Our lab uses a combined bioinformatic/experimental approach to investigate the genetic basis and functional consequences of population-specific immune gene splicing and virus-host interaction mechanisms. Addressing such questions as 1) why some immune genes express and splice differently in different human populations or different species? 2) How do these differences play a role in the interaction between immune system and viruses or influence viral host range?
Human Immunodeficiency Virus and Simian Immunodeficiency Virus
According to UNAIDS, over 36 million people including 1.8 million children under 15 yrs old were infected by HIV in 2017. The rate of new infection worldwide was estimated to be around 5,000 per day, and most of the new infections were in sub-Saharan Africa. HIV infection and its associated illnesses such as tuberculosis, lymphomas, Kaposi sarcoma, and neurocognitive disorder are complex diseases. The immune processes involved in these diseases are numerous and many are yet to be identified and fully characterized. In my lab, data from various sources such as the genome, transcriptome, and proteome of patients and viruses such as HIV are analyzed to determine what viral and host immune factors play a role in our immunity against viruses. Our multi-omic analysis has revealed that some immune genes such as APOBEC3 (A3) undergo differential splicing in different human populations, and this may be one of the reasons for our differential immunity against viruses.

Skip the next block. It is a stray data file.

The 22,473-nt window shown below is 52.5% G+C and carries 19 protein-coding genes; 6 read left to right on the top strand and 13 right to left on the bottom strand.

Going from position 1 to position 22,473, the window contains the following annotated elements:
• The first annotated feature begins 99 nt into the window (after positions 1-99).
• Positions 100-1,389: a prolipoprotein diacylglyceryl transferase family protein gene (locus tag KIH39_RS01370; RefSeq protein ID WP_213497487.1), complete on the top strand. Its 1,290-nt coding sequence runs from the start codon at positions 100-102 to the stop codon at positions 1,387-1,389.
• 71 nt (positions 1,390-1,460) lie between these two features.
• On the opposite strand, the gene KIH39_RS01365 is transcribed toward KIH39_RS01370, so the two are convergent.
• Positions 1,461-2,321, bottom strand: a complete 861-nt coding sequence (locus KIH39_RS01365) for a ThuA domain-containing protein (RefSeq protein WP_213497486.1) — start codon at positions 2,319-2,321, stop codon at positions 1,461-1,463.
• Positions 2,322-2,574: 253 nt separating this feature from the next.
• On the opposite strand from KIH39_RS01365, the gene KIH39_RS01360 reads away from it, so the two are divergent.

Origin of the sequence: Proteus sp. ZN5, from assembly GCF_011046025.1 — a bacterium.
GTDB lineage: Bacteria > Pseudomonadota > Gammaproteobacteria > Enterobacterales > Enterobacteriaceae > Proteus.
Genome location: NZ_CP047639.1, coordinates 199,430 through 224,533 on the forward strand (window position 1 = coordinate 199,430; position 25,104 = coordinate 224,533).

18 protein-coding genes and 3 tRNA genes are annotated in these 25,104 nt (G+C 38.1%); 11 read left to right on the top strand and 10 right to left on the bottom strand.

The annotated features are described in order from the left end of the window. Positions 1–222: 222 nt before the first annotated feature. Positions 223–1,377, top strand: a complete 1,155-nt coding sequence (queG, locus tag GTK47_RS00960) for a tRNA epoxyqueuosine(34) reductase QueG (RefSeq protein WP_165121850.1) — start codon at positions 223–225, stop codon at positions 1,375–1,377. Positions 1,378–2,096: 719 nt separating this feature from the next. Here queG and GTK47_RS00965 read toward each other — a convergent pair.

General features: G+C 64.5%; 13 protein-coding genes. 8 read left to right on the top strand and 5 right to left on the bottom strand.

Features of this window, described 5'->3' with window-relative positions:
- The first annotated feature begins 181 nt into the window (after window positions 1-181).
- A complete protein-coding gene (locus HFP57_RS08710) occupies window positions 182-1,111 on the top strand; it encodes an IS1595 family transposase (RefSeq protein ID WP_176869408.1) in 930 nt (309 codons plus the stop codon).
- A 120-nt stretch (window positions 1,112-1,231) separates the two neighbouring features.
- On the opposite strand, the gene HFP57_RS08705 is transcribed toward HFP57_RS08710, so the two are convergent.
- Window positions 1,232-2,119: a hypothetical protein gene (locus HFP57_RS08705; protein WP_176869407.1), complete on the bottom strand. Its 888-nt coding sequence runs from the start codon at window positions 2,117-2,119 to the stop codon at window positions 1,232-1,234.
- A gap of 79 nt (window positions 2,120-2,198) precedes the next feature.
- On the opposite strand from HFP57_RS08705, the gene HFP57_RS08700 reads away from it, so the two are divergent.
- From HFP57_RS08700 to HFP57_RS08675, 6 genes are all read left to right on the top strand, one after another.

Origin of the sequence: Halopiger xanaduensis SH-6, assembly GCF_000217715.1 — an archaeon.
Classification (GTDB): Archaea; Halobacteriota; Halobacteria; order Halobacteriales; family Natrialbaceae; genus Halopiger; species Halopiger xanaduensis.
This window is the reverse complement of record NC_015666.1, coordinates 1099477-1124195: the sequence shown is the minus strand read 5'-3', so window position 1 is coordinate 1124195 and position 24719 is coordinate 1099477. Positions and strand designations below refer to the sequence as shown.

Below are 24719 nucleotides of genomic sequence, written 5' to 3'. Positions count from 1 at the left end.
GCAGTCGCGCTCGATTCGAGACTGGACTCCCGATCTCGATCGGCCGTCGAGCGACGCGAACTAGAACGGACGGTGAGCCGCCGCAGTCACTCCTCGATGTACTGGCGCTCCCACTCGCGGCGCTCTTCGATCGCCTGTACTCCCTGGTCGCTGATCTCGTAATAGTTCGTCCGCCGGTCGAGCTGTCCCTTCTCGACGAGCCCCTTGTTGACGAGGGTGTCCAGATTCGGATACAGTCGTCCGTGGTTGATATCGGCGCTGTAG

The zinc finger antiviral protein (ZAP) is known to restrict viral replication by binding to the CpG rich regions of viral RNA, and subsequently inducing viral RNA degradation. This enzyme has recently been shown to be capable of restricting SARS-CoV-2. These data have led to the hypothesis that the low abundance of CpG in the SARS-CoV-2 genome is due to an evolutionary pressure exerted by the host ZAP. To investigate this hypothesis, we performed a detailed analysis of many coronavirus sequences and ZAP RNA binding preference data.